With a population of well over a million people Birmingham is actually the largest city in England outside London. It is located on the River Rea in the West Midlands and as is a good place to study, work and live. If you are planning on moving homes from London to Birmingham in the near future, but you do not known your potential new home particularly well, this guide to the key landmarks in Birmingham is actually going to be of help to you, we hope.
Galleries and Museums
On the forefront of the cultural life in Birmingham stand two major galleries and museums in the city. The first one is the Birmingham Museum and Art Gallery, which has a very extensive collection that covers a wide range of topics, including:
- Fine art
- Natural history
- Local history
- Industrial history
Truly, if you have just one museum in the city to go to, that’s the right choice. What the Birmingham Museum and Art Gallery is particularly famous for is a Pre-Raphaelites collection that is designated to have an “outstanding importance”.
If you are more into science than art, then you should indeed drop by Thinktank – the city’s science museum. In addition to a planetarium and a pretty huge cinema screen, Thinktank boasts a pretty impressive collection as well. In the centre of this collection stands the Smethwick Engine – the oldest working steam engine in existence, originally brought into service in May 1779.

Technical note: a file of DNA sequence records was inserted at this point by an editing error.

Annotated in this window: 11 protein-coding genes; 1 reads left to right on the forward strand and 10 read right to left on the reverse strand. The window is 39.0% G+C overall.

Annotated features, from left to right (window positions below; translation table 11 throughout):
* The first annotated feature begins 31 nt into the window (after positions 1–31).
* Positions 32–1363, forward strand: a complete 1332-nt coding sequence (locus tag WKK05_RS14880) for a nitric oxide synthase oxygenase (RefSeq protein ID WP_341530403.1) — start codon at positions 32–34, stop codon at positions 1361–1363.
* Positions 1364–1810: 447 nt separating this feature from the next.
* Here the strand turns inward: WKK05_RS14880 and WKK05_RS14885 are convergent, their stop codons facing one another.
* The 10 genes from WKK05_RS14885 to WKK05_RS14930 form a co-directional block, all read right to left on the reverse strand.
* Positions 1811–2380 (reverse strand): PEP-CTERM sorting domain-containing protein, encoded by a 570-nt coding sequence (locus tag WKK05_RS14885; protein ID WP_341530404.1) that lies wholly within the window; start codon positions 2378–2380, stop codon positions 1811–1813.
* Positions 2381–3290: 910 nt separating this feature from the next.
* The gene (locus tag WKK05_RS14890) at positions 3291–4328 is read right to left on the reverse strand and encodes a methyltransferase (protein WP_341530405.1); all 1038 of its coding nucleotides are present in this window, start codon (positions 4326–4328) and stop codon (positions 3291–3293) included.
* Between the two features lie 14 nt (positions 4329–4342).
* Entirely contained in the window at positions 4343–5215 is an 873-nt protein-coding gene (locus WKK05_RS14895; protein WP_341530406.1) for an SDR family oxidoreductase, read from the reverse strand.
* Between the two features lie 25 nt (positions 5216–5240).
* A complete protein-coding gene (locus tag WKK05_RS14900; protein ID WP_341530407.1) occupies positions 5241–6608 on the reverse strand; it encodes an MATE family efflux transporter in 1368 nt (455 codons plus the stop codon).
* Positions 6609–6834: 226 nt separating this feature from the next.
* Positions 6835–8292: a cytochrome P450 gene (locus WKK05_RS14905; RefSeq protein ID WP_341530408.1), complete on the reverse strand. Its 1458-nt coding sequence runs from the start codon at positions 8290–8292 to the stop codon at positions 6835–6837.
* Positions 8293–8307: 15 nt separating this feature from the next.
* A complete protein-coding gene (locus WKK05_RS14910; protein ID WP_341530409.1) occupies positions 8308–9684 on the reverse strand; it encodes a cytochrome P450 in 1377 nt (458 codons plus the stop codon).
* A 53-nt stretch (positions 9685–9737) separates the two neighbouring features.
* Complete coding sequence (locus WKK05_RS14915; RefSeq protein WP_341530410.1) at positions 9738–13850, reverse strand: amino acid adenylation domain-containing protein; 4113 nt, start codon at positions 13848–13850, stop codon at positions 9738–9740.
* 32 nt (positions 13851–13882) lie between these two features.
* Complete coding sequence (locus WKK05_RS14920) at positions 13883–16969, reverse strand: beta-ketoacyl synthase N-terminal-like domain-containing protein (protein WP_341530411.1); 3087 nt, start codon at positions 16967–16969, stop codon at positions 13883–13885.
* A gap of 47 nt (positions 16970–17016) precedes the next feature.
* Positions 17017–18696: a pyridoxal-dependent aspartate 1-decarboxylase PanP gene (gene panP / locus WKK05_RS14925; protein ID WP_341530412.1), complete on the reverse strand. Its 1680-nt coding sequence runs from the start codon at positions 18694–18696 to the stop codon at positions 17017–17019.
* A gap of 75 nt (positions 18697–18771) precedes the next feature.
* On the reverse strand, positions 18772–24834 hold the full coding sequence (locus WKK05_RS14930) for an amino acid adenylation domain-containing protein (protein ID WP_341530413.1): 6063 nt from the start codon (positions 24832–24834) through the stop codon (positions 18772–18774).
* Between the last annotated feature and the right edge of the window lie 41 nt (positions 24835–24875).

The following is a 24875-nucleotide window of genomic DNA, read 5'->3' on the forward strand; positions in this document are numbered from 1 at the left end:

St Patrick’s Day
If there is a day in the year when people are prompted to celebrate, enjoy themselves and consume dangerously big quantities of beer and hard liquor, that’s St Paddy’s Day. Well, did you know that the St Patrick’s Day Festival in Birmingham is the largest in world outside Dublin, and is the single largest annual event that takes place in the city? If that is not a good reason to relocate to Birmingham, we do not know what is.
Architectural landmarks in Birmingham
Every big city in England is particularly proud of its heritage and history. This is particularly well manifested through the preservation of historic buildings that are integrated in the landscape of the modern metropolis. Birmingham does not make an exception to that rule. There are some pretty interesting buildings that are scattered across the territory of the city. There are 1946 listed buildings in total here as of today. St Philip’s Cathedral, Soho House, Perrott’s Folly and the Town Hall are fine examples of Georgian architecture at its best. 1–7 Constitution Hill in the City Centre is a magnificent red brick and terracotta structure, which is often referred to by locals as “The Red Palace”. The Crown Inn is another place with a sense of history. Located on Broad Street, it has been in existence at least since 1781 and it completely deserves its Grade II listing. There are many other really nice and interesting historic buildings in Birmingham waiting for you to discover them.